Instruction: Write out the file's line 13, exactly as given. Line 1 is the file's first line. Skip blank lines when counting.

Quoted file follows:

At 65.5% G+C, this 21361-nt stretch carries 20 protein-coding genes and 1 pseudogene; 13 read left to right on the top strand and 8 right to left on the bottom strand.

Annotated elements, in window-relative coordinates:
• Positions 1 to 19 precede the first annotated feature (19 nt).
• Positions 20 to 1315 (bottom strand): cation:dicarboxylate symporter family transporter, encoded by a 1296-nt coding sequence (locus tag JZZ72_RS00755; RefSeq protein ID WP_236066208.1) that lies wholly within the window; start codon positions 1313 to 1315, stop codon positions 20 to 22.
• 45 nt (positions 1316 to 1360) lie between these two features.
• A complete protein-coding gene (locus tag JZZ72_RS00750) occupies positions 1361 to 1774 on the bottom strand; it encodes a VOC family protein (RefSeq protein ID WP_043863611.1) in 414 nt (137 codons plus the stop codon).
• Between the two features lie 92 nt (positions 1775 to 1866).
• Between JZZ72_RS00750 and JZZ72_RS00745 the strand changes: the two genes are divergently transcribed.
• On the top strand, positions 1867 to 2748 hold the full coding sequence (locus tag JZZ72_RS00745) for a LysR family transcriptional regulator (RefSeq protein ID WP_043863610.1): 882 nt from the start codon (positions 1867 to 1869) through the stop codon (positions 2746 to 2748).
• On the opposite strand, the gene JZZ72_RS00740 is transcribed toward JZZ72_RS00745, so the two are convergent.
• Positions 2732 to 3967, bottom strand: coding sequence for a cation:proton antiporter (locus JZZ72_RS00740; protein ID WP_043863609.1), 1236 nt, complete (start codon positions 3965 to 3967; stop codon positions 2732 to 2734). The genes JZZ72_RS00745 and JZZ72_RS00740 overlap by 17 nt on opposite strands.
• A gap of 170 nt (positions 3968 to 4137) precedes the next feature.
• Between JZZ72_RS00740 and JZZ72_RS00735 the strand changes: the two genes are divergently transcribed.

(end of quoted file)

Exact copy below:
• Between JZZ72_RS00740 and JZZ72_RS00735 the strand changes: the two genes are divergently transcribed.